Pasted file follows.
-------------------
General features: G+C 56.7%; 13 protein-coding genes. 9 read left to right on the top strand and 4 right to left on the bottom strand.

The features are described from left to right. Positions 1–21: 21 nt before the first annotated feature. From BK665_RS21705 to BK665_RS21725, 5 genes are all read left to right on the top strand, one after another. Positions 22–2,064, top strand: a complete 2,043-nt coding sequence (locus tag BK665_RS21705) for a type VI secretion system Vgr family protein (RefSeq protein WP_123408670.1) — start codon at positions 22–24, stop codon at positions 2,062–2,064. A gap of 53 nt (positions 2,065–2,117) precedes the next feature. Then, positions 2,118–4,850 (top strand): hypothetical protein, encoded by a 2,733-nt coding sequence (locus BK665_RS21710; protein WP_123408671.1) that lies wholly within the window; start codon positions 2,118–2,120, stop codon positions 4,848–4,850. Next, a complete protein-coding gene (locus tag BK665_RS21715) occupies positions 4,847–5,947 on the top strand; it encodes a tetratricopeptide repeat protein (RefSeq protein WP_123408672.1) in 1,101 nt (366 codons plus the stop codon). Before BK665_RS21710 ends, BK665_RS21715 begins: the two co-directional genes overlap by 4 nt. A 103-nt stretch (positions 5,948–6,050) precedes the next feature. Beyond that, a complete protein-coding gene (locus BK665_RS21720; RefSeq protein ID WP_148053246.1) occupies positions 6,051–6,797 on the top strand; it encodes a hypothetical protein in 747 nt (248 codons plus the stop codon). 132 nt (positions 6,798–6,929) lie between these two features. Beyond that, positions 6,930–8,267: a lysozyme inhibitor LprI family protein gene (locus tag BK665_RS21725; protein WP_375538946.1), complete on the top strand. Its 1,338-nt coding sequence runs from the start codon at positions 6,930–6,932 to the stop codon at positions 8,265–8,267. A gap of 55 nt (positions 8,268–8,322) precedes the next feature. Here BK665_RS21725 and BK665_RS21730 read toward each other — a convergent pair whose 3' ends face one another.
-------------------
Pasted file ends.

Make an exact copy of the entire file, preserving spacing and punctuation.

General features: G+C 56.7%; 13 protein-coding genes. 9 read left to right on the top strand and 4 right to left on the bottom strand.

The features are described from left to right. Positions 1–21: 21 nt before the first annotated feature. From BK665_RS21705 to BK665_RS21725, 5 genes are all read left to right on the top strand, one after another. Positions 22–2,064, top strand: a complete 2,043-nt coding sequence (locus tag BK665_RS21705) for a type VI secretion system Vgr family protein (RefSeq protein WP_123408670.1) — start codon at positions 22–24, stop codon at positions 2,062–2,064. A gap of 53 nt (positions 2,065–2,117) precedes the next feature. Then, positions 2,118–4,850 (top strand): hypothetical protein, encoded by a 2,733-nt coding sequence (locus BK665_RS21710; protein WP_123408671.1) that lies wholly within the window; start codon positions 2,118–2,120, stop codon positions 4,848–4,850. Next, a complete protein-coding gene (locus tag BK665_RS21715) occupies positions 4,847–5,947 on the top strand; it encodes a tetratricopeptide repeat protein (RefSeq protein WP_123408672.1) in 1,101 nt (366 codons plus the stop codon). Before BK665_RS21710 ends, BK665_RS21715 begins: the two co-directional genes overlap by 4 nt. A 103-nt stretch (positions 5,948–6,050) precedes the next feature. Beyond that, a complete protein-coding gene (locus BK665_RS21720; RefSeq protein ID WP_148053246.1) occupies positions 6,051–6,797 on the top strand; it encodes a hypothetical protein in 747 nt (248 codons plus the stop codon). 132 nt (positions 6,798–6,929) lie between these two features. Beyond that, positions 6,930–8,267: a lysozyme inhibitor LprI family protein gene (locus tag BK665_RS21725; protein WP_375538946.1), complete on the top strand. Its 1,338-nt coding sequence runs from the start codon at positions 6,930–6,932 to the stop codon at positions 8,265–8,267. A gap of 55 nt (positions 8,268–8,322) precedes the next feature. Here BK665_RS21725 and BK665_RS21730 read toward each other — a convergent pair whose 3' ends face one another.